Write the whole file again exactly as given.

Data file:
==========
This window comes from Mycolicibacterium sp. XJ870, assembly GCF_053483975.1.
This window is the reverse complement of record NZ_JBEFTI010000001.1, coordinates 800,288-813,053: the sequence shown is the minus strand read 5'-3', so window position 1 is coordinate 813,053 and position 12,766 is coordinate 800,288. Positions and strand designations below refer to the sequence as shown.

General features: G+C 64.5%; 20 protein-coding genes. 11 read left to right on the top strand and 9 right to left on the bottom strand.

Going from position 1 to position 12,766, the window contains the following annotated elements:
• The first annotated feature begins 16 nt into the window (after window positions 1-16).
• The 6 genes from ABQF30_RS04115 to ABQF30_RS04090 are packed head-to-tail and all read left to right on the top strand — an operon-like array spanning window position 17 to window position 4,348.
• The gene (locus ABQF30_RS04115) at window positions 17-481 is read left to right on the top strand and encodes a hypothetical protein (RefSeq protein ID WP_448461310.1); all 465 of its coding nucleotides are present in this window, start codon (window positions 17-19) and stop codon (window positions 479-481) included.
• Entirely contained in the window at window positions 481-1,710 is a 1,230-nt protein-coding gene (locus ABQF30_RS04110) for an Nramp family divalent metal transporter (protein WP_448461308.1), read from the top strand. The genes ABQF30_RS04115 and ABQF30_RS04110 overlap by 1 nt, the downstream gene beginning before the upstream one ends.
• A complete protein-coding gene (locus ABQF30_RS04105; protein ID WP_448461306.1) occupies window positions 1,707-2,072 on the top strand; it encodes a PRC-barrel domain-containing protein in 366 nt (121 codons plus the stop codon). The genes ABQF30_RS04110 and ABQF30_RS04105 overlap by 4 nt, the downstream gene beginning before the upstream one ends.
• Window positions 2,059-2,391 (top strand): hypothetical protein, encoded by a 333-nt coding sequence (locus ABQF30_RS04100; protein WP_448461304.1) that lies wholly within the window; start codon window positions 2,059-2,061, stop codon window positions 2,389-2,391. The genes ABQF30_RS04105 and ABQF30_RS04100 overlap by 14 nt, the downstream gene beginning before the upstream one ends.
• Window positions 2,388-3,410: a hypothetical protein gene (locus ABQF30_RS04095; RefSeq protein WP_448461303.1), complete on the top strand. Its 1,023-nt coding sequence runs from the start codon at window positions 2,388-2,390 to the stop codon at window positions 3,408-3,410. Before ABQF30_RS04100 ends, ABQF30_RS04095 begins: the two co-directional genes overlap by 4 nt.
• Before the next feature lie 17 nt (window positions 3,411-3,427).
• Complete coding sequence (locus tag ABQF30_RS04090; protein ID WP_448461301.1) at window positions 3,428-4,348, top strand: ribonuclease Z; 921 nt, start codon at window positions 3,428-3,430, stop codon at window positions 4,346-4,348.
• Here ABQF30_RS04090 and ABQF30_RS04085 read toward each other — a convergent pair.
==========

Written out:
This window comes from Mycolicibacterium sp. XJ870, assembly GCF_053483975.1.
This window is the reverse complement of record NZ_JBEFTI010000001.1, coordinates 800,288-813,053: the sequence shown is the minus strand read 5'-3', so window position 1 is coordinate 813,053 and position 12,766 is coordinate 800,288. Positions and strand designations below refer to the sequence as shown.

General features: G+C 64.5%; 20 protein-coding genes. 11 read left to right on the top strand and 9 right to left on the bottom strand.

Going from position 1 to position 12,766, the window contains the following annotated elements:
• The first annotated feature begins 16 nt into the window (after window positions 1-16).
• The 6 genes from ABQF30_RS04115 to ABQF30_RS04090 are packed head-to-tail and all read left to right on the top strand — an operon-like array spanning window position 17 to window position 4,348.
• The gene (locus ABQF30_RS04115) at window positions 17-481 is read left to right on the top strand and encodes a hypothetical protein (RefSeq protein ID WP_448461310.1); all 465 of its coding nucleotides are present in this window, start codon (window positions 17-19) and stop codon (window positions 479-481) included.
• Entirely contained in the window at window positions 481-1,710 is a 1,230-nt protein-coding gene (locus ABQF30_RS04110) for an Nramp family divalent metal transporter (protein WP_448461308.1), read from the top strand. The genes ABQF30_RS04115 and ABQF30_RS04110 overlap by 1 nt, the downstream gene beginning before the upstream one ends.
• A complete protein-coding gene (locus ABQF30_RS04105; protein ID WP_448461306.1) occupies window positions 1,707-2,072 on the top strand; it encodes a PRC-barrel domain-containing protein in 366 nt (121 codons plus the stop codon). The genes ABQF30_RS04110 and ABQF30_RS04105 overlap by 4 nt, the downstream gene beginning before the upstream one ends.
• Window positions 2,059-2,391 (top strand): hypothetical protein, encoded by a 333-nt coding sequence (locus ABQF30_RS04100; protein WP_448461304.1) that lies wholly within the window; start codon window positions 2,059-2,061, stop codon window positions 2,389-2,391. The genes ABQF30_RS04105 and ABQF30_RS04100 overlap by 14 nt, the downstream gene beginning before the upstream one ends.
• Window positions 2,388-3,410: a hypothetical protein gene (locus ABQF30_RS04095; RefSeq protein WP_448461303.1), complete on the top strand. Its 1,023-nt coding sequence runs from the start codon at window positions 2,388-2,390 to the stop codon at window positions 3,408-3,410. Before ABQF30_RS04100 ends, ABQF30_RS04095 begins: the two co-directional genes overlap by 4 nt.
• Before the next feature lie 17 nt (window positions 3,411-3,427).
• Complete coding sequence (locus tag ABQF30_RS04090; protein ID WP_448461301.1) at window positions 3,428-4,348, top strand: ribonuclease Z; 921 nt, start codon at window positions 3,428-3,430, stop codon at window positions 4,346-4,348.
• Here ABQF30_RS04090 and ABQF30_RS04085 read toward each other — a convergent pair.